Equation 6 applies to flow in the absence of turbulence. The Navier-Stokes equation, Equation 1, is clearly inadequate to account for turbulence. Additional forces exist internal to the system which lead to instability and loss of energy from the linear flow field. Experimental observations of turbulence reveal the following basic characteristics: (1) Turbulence exists because of viscosity, but is also suppressed by viscosity; (2) Turbulence results in a loss of energy in the linear flow field which appears to saturate: i.e. the flow is not choked off nor does turbulence die away over long distances after once established; (3) turbulence does not persist when the Reynolds number (V·2a/ν) is reduced to less than about 2000, but does not necessarily initiate when Re is raised to 2000. Under quiescent conditions, it may be delayed until much higher Reynolds numbers are attained; (5) Highly viscous flow is completely free of turbulence and is largely unaffected by surface roughness and other irregularities in pipes.

From these considerations, a reasonable representation for turbulence is to assume that in the turbulent state, the same function for velocity applies as in the normal state, but with the inviscid fluid component only modified. Thus,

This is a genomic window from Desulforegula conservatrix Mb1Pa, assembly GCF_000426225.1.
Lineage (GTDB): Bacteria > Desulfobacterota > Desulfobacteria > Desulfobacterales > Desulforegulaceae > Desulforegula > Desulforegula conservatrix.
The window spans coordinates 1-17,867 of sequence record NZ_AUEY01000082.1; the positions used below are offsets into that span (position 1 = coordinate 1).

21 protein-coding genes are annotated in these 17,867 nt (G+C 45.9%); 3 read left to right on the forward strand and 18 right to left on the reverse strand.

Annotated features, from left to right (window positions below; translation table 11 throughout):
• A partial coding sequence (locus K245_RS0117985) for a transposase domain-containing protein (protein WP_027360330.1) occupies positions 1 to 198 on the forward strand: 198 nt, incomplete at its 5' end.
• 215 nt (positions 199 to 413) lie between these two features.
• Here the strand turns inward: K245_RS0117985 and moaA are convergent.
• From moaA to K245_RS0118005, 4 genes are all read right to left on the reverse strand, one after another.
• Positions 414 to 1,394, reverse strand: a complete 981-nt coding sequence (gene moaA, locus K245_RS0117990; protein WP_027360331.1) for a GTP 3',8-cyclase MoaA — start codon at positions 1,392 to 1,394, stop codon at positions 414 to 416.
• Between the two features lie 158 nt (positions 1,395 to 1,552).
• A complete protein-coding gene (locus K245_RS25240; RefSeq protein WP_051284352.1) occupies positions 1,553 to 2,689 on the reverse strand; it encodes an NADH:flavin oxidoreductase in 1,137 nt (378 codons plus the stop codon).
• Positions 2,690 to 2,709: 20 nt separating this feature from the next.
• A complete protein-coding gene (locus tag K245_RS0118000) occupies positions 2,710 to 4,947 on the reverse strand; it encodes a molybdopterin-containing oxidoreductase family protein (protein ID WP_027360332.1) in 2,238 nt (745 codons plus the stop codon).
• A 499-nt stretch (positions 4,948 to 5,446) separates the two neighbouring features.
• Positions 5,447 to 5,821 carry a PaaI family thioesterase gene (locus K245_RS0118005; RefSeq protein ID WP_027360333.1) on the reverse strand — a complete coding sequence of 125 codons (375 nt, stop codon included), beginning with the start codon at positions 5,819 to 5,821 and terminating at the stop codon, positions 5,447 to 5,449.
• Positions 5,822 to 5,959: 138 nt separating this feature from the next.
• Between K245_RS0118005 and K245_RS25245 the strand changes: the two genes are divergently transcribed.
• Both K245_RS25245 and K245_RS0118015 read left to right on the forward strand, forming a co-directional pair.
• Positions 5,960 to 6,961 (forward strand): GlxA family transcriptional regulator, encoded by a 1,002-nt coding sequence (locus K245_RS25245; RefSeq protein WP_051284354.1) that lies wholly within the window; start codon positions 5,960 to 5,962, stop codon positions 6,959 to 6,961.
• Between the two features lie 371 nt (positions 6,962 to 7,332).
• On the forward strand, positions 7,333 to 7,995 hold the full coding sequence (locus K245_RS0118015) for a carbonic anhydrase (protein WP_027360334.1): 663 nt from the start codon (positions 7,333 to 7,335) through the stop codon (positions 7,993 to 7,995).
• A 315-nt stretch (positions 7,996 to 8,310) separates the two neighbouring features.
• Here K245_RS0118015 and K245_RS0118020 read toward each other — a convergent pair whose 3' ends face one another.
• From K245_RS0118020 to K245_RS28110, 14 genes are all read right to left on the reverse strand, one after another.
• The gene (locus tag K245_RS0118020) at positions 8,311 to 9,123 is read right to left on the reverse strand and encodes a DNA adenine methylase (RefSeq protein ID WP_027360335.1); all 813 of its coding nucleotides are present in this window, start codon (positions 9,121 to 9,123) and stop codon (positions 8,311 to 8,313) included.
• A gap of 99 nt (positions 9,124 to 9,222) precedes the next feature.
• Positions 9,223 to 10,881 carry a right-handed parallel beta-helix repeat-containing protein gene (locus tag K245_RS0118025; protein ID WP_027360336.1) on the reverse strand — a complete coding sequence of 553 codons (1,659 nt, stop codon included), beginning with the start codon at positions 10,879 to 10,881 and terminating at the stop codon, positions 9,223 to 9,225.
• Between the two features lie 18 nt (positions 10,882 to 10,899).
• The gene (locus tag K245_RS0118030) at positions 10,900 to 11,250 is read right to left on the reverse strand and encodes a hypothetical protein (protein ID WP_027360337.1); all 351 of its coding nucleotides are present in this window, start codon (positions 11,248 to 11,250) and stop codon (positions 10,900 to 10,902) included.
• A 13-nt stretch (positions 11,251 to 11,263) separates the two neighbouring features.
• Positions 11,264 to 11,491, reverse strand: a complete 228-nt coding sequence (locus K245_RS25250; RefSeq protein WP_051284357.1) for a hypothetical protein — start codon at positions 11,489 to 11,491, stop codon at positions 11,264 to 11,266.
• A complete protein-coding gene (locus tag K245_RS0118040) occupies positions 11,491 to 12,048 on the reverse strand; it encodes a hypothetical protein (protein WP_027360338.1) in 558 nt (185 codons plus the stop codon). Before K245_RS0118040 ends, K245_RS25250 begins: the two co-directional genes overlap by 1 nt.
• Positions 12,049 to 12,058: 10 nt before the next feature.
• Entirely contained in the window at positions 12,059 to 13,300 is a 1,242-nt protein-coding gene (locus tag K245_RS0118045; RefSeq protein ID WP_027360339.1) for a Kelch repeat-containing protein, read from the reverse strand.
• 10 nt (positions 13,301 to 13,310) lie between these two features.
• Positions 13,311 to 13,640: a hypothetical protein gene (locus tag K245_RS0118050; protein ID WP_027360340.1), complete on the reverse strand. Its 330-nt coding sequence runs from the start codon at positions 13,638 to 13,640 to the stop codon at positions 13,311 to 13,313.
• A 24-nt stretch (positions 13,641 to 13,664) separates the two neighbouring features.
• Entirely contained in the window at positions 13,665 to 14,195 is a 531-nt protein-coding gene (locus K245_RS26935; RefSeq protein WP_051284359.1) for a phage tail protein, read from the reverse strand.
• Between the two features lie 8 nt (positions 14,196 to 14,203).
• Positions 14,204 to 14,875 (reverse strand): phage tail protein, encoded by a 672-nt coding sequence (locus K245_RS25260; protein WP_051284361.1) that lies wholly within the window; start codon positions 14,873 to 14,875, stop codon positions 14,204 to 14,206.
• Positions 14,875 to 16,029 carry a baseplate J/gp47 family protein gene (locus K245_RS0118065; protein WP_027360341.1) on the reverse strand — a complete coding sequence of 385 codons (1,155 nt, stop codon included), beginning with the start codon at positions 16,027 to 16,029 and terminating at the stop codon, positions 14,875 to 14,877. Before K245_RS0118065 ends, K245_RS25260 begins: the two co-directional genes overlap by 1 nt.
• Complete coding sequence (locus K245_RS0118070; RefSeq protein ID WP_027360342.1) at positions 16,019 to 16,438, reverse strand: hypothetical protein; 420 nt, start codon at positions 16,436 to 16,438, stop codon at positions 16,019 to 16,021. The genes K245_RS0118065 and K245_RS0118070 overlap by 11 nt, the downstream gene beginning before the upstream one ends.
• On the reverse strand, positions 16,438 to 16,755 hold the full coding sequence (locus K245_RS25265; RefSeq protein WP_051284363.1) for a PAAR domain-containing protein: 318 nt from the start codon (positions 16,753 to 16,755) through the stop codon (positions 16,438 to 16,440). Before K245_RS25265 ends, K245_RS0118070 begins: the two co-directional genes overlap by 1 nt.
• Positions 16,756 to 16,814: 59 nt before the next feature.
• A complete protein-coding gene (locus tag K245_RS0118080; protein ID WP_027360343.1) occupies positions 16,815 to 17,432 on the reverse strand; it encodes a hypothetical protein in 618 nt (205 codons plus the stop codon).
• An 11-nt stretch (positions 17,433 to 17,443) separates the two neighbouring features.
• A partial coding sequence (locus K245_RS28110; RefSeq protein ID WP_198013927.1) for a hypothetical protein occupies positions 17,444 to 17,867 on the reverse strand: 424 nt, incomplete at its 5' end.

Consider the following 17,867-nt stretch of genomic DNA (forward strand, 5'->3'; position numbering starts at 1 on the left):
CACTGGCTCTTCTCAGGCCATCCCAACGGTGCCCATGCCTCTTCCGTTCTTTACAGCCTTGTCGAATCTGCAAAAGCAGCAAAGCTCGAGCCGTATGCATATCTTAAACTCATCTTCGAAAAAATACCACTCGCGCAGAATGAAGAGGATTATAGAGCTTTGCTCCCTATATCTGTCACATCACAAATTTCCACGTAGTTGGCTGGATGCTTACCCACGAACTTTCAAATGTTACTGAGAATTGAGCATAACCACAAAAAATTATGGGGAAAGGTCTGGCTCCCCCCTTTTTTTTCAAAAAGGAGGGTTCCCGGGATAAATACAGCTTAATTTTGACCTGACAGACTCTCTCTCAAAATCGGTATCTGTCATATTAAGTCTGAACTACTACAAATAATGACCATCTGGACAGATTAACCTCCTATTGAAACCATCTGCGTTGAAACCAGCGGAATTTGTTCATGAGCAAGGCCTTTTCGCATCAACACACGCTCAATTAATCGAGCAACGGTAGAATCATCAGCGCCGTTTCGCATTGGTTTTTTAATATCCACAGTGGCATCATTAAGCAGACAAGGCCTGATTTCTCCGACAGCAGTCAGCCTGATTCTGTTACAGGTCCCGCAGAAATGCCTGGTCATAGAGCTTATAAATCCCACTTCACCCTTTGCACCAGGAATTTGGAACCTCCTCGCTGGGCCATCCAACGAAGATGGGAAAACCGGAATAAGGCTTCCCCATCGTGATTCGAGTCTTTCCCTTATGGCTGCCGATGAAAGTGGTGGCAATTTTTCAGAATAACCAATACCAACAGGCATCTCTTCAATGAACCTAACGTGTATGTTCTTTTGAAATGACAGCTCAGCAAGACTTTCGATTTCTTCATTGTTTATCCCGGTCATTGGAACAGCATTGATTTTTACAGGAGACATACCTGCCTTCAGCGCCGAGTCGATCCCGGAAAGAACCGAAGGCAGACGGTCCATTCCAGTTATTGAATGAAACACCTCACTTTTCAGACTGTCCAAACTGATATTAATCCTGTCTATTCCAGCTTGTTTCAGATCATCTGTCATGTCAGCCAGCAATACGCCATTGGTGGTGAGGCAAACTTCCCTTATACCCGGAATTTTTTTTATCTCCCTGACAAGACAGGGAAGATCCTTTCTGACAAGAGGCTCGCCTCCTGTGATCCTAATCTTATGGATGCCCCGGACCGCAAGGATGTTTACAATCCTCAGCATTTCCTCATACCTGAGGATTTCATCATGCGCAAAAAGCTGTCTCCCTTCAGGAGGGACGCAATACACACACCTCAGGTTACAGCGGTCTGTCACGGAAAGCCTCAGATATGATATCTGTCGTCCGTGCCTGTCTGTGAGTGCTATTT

Vt(r,z_)=αt(r,z)·βn(z)αt(r,z)·βn(z) and(7)V_t(z)=αt(z)·{1-Ln(1+βm(z)/αt(z))βm(z)/αt(z)}(8)

in which the subscript t refers to the turbulent state for the inviscid velocity.

From energy considerations, a reasonable representation for the turbulent inviscid velocity is, at z=L,


in which η and τ are constants determined from experiment. For a smooth pipe, τ=2 and η, which accounts for turbulence entrance effects, is given by


FIG. 2 presents the results of the 2-F Theory applied to Saybolt viscometer data (Reference 2), demonstrating that the methodology is valid for a full range of viscosity. In the Saybolt tests, the time required for 60 cc of fluid of various viscosities to drain through a capillary tube is measured.